“I know it has been inconvenient for many of our patients to have to wait a long time between appointments,” Benefield wrote. “I apologize if you have had to wait a long time to get an appointment in my schedule. As of (Aug. 22), all of our My Personal Dentist appointment spots in the doctor’s schedule are full.”

In addition, the value of dental services provided to program members exceeded the $900 collected, Still said.

Members were getting “a ton” of free dental work, she said.

“People were getting thousands of dollars worth of work for a very little amount of money up front,” Still said.

Harper received two crowns and two teeth cleanings before the My Personal Dentist program was canceled, Still said. In his Aug. 22 letter, Benefield valued the services he provided Harper at $2,988.

“I never authorized Grand Dental to talk about my health records with anyone,” Harper said.

She still needs two fillings and a crown, Harper said.

Benefield’s letter suggested that if the dental work Harper needed was not complete and no appointment was scheduled, whatever work remained would not be performed without additional payment.

Still contends Benefield is willing to work with disgruntled patients.

“A few people (complained),” she said. “However, a lot of people I think were very happy with what they did receive because they did receive a lot of work for $900.”

Still said Harper visited Grand Dental Jan. 9 and received a free teeth cleaning.

“She did not give us a chance to talk with her,” Still said of Harper. “She just came in half-cocked and just upset and we didn’t even get a chance to speak with her. She did not want us to.”

Harper said she asked the staff at Grand Dental to give Benefield a message.

“I said, ‘Tell him to look up the word integrity in the dictionary because that’s the way I was raised,’ ” Harper said.

Benefield did not respond to requests for comment.

Dr. Quinn Dufurrena, executive director of the Colorado Dental Association, said this is the first time he’s run across a situation like this in his 30 years of dental practice.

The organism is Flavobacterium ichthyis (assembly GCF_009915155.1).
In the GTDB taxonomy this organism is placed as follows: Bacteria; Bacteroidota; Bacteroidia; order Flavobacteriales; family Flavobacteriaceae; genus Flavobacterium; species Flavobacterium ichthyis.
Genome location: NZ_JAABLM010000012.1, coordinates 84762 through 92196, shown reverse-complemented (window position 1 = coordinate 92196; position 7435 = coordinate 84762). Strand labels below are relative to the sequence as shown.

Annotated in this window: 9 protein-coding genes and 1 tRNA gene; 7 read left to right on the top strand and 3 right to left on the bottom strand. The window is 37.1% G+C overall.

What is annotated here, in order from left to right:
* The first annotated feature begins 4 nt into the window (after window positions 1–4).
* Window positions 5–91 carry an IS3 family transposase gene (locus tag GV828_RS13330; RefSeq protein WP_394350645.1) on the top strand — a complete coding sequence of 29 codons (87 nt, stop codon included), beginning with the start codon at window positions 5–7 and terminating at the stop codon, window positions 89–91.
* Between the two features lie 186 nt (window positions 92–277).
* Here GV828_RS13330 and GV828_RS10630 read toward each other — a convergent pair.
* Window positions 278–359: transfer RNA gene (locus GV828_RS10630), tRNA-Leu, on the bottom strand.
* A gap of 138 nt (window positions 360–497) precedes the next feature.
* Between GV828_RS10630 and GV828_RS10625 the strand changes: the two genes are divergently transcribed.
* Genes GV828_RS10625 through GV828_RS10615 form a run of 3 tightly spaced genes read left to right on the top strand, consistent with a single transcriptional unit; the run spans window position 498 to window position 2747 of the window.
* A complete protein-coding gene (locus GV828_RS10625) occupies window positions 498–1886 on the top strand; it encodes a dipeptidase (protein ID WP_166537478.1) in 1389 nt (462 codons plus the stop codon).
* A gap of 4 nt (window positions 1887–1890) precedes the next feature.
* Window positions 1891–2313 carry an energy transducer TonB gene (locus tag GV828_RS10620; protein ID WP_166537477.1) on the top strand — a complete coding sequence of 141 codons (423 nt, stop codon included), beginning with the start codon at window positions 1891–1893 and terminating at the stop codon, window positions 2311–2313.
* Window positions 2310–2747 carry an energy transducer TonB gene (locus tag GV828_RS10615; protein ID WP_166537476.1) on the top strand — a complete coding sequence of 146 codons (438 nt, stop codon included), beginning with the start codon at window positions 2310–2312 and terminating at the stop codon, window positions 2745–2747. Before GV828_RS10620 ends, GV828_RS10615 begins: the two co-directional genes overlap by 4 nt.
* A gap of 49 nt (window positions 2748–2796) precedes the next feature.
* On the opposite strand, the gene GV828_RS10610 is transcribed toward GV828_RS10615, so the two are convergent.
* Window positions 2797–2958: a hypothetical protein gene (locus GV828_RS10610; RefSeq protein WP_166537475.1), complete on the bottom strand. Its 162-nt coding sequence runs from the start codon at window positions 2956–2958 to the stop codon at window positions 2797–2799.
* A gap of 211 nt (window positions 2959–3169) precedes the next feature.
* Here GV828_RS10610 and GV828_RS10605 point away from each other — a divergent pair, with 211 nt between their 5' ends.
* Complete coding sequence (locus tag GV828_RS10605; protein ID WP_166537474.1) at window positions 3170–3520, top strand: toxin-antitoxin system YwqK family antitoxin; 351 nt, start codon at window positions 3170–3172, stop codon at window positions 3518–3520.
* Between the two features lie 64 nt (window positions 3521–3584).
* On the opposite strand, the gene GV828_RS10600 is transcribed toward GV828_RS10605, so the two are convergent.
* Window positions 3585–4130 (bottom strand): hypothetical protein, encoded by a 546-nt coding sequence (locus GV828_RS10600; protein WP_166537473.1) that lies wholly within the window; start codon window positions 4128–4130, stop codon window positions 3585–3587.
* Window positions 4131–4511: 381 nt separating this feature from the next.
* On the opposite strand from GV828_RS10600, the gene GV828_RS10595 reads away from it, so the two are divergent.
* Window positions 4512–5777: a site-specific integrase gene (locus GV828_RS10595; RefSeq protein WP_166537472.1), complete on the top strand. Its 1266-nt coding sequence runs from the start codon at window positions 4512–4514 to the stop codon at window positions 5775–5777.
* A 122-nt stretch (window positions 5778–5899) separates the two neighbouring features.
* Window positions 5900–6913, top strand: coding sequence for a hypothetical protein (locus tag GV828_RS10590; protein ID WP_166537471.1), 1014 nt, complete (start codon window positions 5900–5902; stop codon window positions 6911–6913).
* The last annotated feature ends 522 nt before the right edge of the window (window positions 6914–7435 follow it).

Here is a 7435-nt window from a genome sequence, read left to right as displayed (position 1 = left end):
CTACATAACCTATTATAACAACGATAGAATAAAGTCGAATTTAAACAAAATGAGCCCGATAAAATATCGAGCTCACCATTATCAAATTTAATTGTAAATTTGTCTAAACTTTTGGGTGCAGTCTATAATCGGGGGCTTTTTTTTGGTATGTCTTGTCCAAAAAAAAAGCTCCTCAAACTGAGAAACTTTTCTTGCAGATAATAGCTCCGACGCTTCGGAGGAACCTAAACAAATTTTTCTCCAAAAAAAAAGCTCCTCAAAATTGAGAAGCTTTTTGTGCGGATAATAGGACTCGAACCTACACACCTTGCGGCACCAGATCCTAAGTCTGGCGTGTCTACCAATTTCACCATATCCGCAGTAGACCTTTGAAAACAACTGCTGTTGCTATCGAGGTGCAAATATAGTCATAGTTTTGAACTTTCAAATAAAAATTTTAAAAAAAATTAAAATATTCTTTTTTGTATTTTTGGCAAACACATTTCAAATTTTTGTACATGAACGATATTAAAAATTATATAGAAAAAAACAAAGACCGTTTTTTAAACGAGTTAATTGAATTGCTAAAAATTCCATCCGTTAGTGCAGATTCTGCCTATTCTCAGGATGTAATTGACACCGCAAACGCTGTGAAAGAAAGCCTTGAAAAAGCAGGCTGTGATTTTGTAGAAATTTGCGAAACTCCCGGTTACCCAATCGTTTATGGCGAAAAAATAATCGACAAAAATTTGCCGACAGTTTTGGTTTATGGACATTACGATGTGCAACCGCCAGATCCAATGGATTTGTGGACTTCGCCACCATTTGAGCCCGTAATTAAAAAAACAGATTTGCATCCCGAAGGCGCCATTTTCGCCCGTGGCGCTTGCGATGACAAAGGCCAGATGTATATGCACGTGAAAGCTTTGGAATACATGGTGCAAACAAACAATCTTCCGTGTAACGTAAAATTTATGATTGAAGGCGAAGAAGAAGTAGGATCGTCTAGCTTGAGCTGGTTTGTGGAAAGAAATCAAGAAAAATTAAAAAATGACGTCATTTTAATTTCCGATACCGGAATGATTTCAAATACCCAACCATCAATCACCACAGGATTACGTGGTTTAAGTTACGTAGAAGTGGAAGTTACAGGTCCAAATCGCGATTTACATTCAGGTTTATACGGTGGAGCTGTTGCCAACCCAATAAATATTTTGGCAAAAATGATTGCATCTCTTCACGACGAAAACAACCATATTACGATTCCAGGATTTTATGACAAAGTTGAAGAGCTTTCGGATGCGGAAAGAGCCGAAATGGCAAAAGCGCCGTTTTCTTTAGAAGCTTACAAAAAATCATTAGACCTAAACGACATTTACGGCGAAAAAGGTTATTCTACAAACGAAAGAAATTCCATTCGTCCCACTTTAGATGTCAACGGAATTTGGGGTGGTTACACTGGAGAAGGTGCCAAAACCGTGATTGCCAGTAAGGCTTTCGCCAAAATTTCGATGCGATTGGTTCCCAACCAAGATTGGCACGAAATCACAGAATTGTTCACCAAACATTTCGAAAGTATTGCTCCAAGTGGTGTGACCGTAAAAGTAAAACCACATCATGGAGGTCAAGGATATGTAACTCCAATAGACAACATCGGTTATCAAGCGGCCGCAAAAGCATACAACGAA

“The problem here is, there’s a huge risk,” he said.

The flaw in a program like Benefield’s is that unlike regular dental insurance, the risk of loss is not being shared across a large enough population, Dufurrena said.

“You’re basically having people sign up that they know before they go in there that (they) need all this dental work,” he said. 

“I think it was destined to fail,” Dufurrena said.

Consumers of dental services who believe a dentist may have violated Colorado law should file a complaint with the Board of Dental Examiners, said Cory Everett, spokeswoman for the Colorado Department of Regulatory Agencies.

Everett declined to comment on Harper’s situation.

Harper said a person who answered the phone at the Board of Dental Examiners in Denver told her the board would not investigate her complaint and the she would need to file a civil lawsuit to get resolution.

Harper said a person who answered the telephone at the Mesa County District Attorney’s Office told her the district attorney would not investigate her complaint unless she filed a report with the Grand Junction Police Department.

The person suggested she file a civil lawsuit, Harper said.

Carolyn Tyler, spokeswoman for Colorado Attorney General John Suthers, urged any consumer who believes they are a victim of a deceptive trade practice to file a complaint with the Office of Attorney General’s Consumer Protection Section.

Tyler declined to comment on Harper’s situation.

As of Monday, Harper said she had not decided whether to file a complaint with the Colorado Attorney General’s Office, but will pursue a complaint with the U.S. Department of Health and Human Services regarding the unauthorized disclosure of her personal health information to The Daily Sentinel.

Harper said she will not make a report to the Grand Junction Police Department.